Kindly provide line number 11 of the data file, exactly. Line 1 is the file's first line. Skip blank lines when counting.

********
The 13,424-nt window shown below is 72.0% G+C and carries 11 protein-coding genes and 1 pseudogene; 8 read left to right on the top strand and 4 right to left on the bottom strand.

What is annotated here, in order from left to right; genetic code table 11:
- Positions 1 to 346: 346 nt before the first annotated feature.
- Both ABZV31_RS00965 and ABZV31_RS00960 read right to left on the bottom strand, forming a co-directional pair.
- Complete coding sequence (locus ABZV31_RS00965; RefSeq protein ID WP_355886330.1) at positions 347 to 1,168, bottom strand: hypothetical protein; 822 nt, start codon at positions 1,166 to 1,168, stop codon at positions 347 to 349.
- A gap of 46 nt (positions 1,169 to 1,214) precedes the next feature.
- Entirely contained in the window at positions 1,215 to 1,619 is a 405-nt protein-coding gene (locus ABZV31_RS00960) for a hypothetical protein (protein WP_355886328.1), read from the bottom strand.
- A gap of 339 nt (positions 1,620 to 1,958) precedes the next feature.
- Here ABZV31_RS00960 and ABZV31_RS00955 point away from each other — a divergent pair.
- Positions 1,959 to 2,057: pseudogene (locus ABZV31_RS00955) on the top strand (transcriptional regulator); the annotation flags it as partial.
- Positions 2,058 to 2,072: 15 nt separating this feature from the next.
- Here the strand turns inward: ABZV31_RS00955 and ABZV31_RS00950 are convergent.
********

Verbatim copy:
- Positions 2,058 to 2,072: 15 nt separating this feature from the next.